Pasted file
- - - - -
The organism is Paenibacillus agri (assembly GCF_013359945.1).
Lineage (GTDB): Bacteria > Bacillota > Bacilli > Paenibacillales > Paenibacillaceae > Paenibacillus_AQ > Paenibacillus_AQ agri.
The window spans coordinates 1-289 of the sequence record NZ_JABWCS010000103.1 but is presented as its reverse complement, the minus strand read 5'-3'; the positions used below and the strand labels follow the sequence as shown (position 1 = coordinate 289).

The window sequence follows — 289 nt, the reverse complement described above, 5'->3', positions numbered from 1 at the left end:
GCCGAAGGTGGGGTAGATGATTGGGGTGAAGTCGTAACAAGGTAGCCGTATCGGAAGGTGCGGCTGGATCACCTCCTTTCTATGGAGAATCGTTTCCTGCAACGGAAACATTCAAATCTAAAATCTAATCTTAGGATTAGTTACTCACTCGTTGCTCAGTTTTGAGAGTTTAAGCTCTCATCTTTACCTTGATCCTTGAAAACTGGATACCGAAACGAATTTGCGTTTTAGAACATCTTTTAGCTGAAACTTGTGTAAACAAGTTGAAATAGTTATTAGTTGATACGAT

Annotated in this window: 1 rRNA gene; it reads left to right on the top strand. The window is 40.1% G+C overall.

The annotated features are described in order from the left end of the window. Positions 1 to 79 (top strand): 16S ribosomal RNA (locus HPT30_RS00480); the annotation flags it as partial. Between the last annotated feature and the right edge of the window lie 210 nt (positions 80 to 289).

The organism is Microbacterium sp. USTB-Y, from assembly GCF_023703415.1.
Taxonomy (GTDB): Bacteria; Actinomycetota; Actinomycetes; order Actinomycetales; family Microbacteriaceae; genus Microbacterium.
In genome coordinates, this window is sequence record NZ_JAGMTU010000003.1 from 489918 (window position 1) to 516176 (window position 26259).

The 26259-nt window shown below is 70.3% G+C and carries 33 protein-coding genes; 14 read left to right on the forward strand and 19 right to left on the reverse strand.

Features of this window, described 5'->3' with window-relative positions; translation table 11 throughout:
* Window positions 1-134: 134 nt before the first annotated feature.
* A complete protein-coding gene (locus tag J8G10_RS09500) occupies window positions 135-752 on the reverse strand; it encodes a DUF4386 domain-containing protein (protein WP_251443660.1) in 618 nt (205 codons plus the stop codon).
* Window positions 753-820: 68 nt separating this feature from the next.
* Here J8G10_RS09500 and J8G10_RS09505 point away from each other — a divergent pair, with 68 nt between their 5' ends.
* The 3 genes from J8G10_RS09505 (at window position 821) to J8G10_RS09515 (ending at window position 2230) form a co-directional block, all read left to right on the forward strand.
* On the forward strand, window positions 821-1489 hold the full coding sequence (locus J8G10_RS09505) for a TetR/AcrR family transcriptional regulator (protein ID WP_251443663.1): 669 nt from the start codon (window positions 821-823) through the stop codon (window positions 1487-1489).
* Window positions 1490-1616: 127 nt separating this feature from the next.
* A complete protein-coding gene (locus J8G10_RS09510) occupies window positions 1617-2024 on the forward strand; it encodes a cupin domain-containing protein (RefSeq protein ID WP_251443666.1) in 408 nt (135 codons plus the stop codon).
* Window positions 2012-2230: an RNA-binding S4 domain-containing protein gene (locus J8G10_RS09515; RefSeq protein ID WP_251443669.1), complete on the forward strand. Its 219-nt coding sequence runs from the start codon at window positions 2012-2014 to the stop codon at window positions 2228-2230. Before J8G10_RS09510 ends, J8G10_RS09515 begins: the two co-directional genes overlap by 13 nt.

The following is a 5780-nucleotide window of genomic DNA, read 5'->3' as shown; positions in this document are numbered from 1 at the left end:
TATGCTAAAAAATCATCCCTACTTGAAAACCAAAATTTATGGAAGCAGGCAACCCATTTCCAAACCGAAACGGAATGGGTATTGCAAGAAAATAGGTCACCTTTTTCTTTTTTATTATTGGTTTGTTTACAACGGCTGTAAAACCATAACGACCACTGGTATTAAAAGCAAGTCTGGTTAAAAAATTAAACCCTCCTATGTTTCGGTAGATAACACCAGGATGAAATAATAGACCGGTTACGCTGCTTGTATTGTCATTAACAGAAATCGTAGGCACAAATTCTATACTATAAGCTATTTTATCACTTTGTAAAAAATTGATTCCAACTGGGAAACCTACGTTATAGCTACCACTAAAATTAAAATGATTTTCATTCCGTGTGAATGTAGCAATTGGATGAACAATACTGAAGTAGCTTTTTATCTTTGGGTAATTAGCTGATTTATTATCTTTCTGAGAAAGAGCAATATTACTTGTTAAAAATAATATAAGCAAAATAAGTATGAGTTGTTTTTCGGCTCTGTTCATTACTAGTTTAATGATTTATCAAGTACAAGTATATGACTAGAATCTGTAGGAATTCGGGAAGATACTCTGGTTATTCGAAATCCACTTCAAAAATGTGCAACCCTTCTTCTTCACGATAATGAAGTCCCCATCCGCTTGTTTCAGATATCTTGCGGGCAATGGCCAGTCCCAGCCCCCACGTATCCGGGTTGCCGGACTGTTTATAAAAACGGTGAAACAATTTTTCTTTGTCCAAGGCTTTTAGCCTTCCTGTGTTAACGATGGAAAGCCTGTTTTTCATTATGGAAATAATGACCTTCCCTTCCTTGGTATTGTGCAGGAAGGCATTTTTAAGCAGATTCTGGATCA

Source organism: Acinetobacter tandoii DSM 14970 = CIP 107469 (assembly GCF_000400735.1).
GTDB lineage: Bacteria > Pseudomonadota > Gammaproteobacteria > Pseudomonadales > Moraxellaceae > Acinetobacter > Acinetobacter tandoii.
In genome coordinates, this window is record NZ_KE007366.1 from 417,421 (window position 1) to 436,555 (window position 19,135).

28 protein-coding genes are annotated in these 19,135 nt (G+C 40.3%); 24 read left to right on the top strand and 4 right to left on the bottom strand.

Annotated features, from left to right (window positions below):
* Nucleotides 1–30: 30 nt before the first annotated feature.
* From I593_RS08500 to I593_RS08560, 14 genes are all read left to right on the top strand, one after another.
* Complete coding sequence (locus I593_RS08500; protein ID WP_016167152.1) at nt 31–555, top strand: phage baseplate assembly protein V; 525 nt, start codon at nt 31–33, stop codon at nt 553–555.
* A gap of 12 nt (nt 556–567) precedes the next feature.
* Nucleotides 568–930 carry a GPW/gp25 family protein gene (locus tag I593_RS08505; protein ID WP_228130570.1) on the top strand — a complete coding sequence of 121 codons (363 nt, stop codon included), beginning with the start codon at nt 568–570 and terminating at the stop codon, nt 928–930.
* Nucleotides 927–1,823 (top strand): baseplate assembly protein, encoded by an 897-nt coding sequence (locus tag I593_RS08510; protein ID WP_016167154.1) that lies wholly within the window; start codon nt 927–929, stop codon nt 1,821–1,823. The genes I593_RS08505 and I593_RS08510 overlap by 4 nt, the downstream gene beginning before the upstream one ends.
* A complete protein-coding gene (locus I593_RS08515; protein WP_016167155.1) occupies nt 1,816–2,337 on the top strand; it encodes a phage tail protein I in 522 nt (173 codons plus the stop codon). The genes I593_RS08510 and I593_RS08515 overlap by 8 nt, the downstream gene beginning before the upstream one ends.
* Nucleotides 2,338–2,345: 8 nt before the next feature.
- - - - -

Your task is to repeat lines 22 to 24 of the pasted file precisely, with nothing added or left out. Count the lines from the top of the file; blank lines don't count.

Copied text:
The following is a 5780-nucleotide window of genomic DNA, read 5'->3' as shown; positions in this document are numbered from 1 at the left end:
TATGCTAAAAAATCATCCCTACTTGAAAACCAAAATTTATGGAAGCAGGCAACCCATTTCCAAACCGAAACGGAATGGGTATTGCAAGAAAATAGGTCACCTTTTTCTTTTTTATTATTGGTTTGTTTACAACGGCTGTAAAACCATAACGACCACTGGTATTAAAAGCAAGTCTGGTTAAAAAATTAAACCCTCCTATGTTTCGGTAGATAACACCAGGATGAAATAATAGACCGGTTACGCTGCTTGTATTGTCATTAACAGAAATCGTAGGCACAAATTCTATACTATAAGCTATTTTATCACTTTGTAAAAAATTGATTCCAACTGGGAAACCTACGTTATAGCTACCACTAAAATTAAAATGATTTTCATTCCGTGTGAATGTAGCAATTGGATGAACAATACTGAAGTAGCTTTTTATCTTTGGGTAATTAGCTGATTTATTATCTTTCTGAGAAAGAGCAATATTACTTGTTAAAAATAATATAAGCAAAATAAGTATGAGTTGTTTTTCGGCTCTGTTCATTACTAGTTTAATGATTTATCAAGTACAAGTATATGACTAGAATCTGTAGGAATTCGGGAAGATACTCTGGTTATTCGAAATCCACTTCAAAAATGTGCAACCCTTCTTCTTCACGATAATGAAGTCCCCATCCGCTTGTTTCAGATATCTTGCGGGCAATGGCCAGTCCCAGCCCCCACGTATCCGGGTTGCCGGACTGTTTATAAAAACGGTGAAACAATTTTTCTTTGTCCAAGGCTTTTAGCCTTCCTGTGTTAACGATGGAAAGCCTGTTTTTCATTATGGAAATAATGACCTTCCCTTCCTTGGTATTGTGCAGGAAGGCATTTTTAAGCAGATTCTGGATCA

Source organism: Acinetobacter tandoii DSM 14970 = CIP 107469 (assembly GCF_000400735.1).